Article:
Conservative opposition to immigration reform is centering on border security. Many liberals think the costly border security program in the bill is enough. They note that undocumented border crossings have gone down sharply.
The conservatives want to increase spending on border-security enforcement. They want undocumented residents to wait for visas for more than the 13 years in the current bill.
Another area of dispute is whether Republicans will continue to say the path to citizenship is simply “amnesty.” The word was used when the 1986 immigration reform bill passed. That law did not end border crossing as it was supposed to do.
The head of the union of Immigration and Customs Enforcement is leading the attack on the bill. He calls the bill a “tragedy” that will allow more criminals into the country. He also says the bill is too vague to enforce. He is putting pressure on Senator Marco Rubio, a conservative Republican from Florida, who leads the reform effort.
The Democrats would like to send the bill to the House with 70 “yes” votes including Republicans. If they have to weaken the bill too much to get the votes, they might choose to seek fewer votes. Their bottom line is a clear pathway to citizenship.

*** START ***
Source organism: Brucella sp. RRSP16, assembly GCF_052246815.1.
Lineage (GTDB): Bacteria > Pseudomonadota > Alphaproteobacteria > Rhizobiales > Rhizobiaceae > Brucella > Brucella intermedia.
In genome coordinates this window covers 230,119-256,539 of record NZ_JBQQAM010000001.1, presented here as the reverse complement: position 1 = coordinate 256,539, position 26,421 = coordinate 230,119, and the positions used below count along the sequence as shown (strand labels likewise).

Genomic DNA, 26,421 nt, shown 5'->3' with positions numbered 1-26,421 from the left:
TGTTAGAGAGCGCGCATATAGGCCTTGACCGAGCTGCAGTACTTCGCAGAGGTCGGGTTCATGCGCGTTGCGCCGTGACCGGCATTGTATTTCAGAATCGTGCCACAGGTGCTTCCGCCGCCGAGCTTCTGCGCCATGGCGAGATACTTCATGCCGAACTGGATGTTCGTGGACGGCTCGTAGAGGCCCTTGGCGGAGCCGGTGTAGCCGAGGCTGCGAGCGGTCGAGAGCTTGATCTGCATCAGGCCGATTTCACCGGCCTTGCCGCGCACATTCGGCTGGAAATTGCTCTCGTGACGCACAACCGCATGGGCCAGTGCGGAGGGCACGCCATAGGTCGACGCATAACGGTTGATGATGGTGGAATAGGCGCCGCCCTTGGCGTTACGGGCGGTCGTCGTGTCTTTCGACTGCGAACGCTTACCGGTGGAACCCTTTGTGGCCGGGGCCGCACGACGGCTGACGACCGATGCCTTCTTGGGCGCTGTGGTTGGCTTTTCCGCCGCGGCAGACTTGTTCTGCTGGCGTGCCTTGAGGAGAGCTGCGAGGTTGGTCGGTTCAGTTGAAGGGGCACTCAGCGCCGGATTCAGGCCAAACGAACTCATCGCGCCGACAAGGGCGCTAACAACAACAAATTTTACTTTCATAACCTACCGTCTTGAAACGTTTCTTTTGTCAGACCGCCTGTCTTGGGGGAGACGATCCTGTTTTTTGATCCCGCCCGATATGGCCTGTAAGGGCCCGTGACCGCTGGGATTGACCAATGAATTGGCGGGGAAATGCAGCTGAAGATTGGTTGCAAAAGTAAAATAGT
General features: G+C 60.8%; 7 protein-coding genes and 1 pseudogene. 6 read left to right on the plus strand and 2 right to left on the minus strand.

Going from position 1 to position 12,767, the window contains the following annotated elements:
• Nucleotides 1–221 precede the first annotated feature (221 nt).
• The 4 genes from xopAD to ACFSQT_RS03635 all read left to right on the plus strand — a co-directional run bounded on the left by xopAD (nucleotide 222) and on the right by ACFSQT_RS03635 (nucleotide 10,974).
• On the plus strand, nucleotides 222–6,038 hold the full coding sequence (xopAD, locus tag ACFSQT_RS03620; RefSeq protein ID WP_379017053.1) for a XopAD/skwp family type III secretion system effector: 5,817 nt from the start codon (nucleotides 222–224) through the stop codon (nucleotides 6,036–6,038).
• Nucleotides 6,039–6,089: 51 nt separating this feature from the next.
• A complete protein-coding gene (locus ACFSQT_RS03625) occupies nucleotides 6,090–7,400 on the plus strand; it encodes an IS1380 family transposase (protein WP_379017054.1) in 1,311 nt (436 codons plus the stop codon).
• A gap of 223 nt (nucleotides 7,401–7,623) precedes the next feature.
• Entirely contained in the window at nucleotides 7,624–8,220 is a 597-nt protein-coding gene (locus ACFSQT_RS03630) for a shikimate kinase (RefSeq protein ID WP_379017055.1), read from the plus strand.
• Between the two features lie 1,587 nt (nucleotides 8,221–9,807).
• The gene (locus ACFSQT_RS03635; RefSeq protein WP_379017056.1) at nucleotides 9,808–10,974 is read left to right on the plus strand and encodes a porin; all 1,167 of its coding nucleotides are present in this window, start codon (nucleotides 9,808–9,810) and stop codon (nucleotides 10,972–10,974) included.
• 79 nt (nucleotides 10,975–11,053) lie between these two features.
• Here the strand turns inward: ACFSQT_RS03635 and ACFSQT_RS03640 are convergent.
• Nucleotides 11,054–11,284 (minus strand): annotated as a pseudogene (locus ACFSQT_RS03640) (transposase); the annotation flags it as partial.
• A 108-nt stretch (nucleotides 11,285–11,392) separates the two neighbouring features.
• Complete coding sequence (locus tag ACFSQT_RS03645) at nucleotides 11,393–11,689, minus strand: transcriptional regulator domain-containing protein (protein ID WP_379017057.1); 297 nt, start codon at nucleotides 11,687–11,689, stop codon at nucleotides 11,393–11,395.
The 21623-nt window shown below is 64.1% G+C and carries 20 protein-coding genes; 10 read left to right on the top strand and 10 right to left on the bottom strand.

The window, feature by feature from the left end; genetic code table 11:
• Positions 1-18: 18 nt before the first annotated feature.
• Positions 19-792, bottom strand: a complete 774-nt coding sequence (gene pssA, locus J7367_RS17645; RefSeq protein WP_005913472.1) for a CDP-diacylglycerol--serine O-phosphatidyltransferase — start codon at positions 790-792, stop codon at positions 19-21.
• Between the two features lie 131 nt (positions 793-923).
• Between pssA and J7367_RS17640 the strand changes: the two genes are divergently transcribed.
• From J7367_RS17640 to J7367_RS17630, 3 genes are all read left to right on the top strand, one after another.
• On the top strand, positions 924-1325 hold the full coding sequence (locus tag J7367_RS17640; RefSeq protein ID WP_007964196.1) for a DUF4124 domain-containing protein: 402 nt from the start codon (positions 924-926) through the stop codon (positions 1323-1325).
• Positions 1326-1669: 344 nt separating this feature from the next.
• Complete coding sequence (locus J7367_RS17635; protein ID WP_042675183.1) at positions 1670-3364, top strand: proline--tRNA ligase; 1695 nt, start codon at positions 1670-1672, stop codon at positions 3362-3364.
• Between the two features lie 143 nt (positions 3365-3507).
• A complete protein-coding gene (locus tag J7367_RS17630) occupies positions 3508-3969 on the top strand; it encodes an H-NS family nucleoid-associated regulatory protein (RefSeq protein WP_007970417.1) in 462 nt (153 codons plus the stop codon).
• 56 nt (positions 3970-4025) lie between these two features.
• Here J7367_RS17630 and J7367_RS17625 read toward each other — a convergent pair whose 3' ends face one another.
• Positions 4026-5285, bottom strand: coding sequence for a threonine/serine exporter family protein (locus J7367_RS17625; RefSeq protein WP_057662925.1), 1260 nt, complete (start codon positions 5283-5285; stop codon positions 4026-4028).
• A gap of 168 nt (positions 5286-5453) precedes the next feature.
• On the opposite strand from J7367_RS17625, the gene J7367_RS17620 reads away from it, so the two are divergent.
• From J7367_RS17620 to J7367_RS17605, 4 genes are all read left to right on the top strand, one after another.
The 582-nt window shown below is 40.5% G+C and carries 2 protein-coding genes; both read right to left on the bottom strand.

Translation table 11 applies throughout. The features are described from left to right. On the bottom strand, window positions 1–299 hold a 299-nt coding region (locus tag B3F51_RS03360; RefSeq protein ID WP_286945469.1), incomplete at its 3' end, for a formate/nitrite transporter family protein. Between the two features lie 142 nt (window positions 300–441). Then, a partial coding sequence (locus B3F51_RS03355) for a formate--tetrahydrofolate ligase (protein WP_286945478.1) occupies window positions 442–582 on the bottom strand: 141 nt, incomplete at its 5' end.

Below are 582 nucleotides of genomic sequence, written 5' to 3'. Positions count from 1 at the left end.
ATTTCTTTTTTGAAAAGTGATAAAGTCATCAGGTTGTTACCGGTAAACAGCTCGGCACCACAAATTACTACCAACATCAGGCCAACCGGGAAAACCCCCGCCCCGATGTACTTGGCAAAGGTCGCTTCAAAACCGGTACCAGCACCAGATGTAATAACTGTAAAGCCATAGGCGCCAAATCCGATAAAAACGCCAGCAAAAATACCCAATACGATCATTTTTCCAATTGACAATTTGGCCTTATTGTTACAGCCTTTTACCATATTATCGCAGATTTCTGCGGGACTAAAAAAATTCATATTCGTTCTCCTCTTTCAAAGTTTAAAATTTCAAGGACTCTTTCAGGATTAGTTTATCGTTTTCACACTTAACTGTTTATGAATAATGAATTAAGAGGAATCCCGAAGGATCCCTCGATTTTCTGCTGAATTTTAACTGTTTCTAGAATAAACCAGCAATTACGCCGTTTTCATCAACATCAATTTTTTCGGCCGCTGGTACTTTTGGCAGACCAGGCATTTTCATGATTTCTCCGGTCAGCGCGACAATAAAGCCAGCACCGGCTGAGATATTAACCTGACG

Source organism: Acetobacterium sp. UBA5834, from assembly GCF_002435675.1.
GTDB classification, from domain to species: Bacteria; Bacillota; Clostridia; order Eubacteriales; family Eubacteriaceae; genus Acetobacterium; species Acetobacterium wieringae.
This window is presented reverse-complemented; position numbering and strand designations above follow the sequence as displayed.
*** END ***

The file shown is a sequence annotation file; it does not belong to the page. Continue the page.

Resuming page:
An advocate said, “We are concerned that Senator Rubio not give away the store to get Republican votes. Is there wiggle room on border security for Republicans to grow the vote? Yes.”
Other ideas seem aimed at killing the bill. One senator wants to require “Dreamers” to graduate from college before they can apply for a visa. Dreamers are young people brought to the U.S. by their parents. Many work in addition to going to school, and take much longer to finish school.
The House of Representatives has not yet presented a bill. The House is more conservative than the Senate. No one really knows what will happen there if the Senate bill passes and is sent to them.